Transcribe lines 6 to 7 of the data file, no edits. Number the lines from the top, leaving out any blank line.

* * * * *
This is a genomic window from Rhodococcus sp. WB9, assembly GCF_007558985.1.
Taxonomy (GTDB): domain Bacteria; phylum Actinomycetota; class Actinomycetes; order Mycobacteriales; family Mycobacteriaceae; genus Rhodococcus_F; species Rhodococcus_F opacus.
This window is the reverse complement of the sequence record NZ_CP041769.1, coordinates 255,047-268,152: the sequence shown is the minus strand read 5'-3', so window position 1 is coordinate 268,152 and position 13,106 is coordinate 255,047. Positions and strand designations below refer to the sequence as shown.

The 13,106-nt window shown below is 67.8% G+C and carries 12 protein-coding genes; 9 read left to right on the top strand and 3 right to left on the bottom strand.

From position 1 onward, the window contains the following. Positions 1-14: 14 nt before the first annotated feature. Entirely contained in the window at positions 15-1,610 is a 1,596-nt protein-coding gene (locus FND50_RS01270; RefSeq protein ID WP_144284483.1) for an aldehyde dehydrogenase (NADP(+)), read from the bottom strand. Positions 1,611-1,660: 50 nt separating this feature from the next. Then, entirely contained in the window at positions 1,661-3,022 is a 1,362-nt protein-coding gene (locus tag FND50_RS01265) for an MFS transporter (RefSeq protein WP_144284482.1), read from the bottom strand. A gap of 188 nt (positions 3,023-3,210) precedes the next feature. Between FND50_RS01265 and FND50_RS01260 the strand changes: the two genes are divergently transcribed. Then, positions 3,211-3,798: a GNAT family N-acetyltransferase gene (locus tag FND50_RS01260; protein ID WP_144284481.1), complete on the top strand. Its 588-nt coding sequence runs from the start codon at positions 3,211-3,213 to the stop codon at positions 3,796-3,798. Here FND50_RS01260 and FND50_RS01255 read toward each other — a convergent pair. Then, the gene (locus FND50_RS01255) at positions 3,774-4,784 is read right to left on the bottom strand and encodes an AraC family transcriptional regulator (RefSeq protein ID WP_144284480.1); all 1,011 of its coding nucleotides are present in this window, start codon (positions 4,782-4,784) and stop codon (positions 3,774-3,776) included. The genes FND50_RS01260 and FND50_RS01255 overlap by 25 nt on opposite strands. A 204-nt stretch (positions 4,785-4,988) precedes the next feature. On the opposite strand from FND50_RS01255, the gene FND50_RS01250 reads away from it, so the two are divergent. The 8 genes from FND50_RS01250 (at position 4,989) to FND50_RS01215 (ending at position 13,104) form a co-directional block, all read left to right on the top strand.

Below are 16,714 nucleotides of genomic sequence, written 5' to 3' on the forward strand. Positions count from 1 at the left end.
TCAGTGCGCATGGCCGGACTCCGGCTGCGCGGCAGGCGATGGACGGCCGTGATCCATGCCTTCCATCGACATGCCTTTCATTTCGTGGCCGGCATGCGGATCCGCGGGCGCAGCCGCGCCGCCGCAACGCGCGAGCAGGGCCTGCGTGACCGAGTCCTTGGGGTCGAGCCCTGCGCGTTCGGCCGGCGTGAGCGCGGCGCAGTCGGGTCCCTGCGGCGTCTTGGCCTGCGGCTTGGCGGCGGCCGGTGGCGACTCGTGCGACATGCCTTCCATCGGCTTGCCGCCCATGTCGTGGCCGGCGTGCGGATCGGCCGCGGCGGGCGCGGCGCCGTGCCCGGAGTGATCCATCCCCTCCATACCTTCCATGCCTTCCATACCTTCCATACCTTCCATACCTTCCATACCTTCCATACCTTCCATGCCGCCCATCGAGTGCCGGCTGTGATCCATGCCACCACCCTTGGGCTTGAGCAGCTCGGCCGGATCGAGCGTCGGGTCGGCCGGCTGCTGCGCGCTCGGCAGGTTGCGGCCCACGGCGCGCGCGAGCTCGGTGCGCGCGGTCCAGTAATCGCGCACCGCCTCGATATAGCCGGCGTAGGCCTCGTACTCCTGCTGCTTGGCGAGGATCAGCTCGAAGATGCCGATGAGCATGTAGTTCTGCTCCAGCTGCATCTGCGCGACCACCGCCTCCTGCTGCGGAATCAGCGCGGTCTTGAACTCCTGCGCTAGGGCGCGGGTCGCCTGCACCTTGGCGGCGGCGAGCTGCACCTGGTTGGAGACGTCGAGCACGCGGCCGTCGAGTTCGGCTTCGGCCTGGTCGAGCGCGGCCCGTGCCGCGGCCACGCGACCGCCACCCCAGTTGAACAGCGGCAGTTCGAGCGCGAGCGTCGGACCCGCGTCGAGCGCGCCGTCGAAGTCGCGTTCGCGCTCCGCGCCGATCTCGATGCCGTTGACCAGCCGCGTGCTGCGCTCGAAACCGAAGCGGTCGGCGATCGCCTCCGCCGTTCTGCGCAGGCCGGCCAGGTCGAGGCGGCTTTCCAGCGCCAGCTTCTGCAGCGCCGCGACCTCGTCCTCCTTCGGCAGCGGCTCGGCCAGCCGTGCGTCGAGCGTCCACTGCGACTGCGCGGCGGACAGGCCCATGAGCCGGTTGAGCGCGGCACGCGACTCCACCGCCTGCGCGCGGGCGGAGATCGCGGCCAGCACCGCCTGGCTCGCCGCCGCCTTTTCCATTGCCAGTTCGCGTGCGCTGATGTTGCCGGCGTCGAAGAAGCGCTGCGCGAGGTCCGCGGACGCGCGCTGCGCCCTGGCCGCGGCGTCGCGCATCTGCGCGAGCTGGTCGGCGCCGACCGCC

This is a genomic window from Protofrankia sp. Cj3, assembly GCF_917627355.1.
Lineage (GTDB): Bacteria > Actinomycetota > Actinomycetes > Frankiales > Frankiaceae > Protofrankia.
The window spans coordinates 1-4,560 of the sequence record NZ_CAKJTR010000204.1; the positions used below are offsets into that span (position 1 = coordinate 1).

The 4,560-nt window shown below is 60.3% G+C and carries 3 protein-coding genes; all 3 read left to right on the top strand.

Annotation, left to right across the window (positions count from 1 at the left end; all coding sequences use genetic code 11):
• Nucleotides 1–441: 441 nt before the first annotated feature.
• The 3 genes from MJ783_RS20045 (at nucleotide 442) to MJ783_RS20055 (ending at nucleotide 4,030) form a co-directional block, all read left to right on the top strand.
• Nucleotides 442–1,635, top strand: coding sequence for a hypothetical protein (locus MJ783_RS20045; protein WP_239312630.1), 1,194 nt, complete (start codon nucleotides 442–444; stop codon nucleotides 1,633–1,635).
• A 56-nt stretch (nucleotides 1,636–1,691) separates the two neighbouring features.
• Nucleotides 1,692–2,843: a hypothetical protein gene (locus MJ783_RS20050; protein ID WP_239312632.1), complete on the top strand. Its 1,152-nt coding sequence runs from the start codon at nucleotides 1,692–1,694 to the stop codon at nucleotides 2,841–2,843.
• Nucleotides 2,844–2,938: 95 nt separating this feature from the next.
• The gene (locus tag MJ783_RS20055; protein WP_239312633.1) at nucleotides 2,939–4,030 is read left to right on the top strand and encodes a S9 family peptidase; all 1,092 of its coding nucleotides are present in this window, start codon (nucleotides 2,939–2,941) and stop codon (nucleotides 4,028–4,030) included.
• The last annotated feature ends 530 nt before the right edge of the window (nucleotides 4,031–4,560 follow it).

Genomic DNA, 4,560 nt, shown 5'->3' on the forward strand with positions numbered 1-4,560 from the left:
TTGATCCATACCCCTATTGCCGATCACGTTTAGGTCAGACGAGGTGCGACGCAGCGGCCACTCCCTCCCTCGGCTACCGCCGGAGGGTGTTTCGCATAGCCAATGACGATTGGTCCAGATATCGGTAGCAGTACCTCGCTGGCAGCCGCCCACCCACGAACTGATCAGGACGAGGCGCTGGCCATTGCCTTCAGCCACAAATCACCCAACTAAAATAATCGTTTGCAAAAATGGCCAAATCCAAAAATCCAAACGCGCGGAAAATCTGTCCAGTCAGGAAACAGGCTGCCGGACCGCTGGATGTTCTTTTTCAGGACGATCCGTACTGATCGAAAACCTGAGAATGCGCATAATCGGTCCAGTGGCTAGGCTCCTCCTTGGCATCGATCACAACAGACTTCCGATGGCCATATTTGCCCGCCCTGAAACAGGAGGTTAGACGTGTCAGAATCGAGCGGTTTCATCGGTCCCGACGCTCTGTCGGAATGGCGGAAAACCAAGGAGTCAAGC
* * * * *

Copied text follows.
Below are 16,714 nucleotides of genomic sequence, written 5' to 3' on the forward strand. Positions count from 1 at the left end.
TCAGTGCGCATGGCCGGACTCCGGCTGCGCGGCAGGCGATGGACGGCCGTGATCCATGCCTTCCATCGACATGCCTTTCATTTCGTGGCCGGCATGCGGATCCGCGGGCGCAGCCGCGCCGCCGCAACGCGCGAGCAGGGCCTGCGTGACCGAGTCCTTGGGGTCGAGCCCTGCGCGTTCGGCCGGCGTGAGCGCGGCGCAGTCGGGTCCCTGCGGCGTCTTGGCCTGCGGCTTGGCGGCGGCCGGTGGCGACTCGTGCGACATGCCTTCCATCGGCTTGCCGCCCATGTCGTGGCCGGCGTGCGGATCGGCCGCGGCGGGCGCGGCGCCGTGCCCGGAGTGATCCATCCCCTCCATACCTTCCATGCCTTCCATACCTTCCATACCTTCCATACCTTCCATACCTTCCATACCTTCCATGCCGCCCATCGAGTGCCGGCTGTGATCCATGCCACCACCCTTGGGCTTGAGCAGCTCGGCCGGATCGAGCGTCGGGTCGGCCGGCTGCTGCGCGCTCGGCAGGTTGCGGCCCACGGCGCGCGCGAGCTCGGTGCGCGCGGTCCAGTAATCGCGCACCGCCTCGATATAGCCGGCGTAGGCCTCGTACTCCTGCTGCTTGGCGAGGATCAGCTCGAAGATGCCGATGAGCATGTAGTTCTGCTCCAGCTGCATCTGCGCGACCACCGCCTCCTGCTGCGGAATCAGCGCGGTCTTGAACTCCTGCGCTAGGGCGCGGGTCGCCTGCACCTTGGCGGCGGCGAGCTGCACCTGGTTGGAGACGTCGAGCACGCGGCCGTCGAGTTCGGCTTCGGCCTGGTCGAGCGCGGCCCGTGCCGCGGCCACGCGACCGCCACCCCAGTTGAACAGCGGCAGTTCGAGCGCGAGCGTCGGACCCGCGTCGAGCGCGCCGTCGAAGTCGCGTTCGCGCTCCGCGCCGATCTCGATGCCGTTGACCAGCCGCGTGCTGCGCTCGAAACCGAAGCGGTCGGCGATCGCCTCCGCCGTTCTGCGCAGGCCGGCCAGGTCGAGGCGGCTTTCCAGCGCCAGCTTCTGCAGCGCCGCGACCTCGTCCTCCTTCGGCAGCGGCTCGGCCAGCCGTGCGTCGAGCGTCCACTGCGACTGCGCGGCGGACAGGCCCATGAGCCGGTTGAGCGCGGCACGCGACTCCACCGCCTGCGCGCGGGCGGAGATCGCGGCCAGCACCGCCTGGCTCGCCGCCGCCTTTTCCATTGCCAGTTCGCGTGCGCTGATGTTGCCGGCGTCGAAGAAGCGCTGCGCGAGGTCCGCGGACGCGCGCTGCGCCCTGGCCGCGGCGTCGCGCATCTGCGCGAGCTGGTCGGCGCCGACCGCC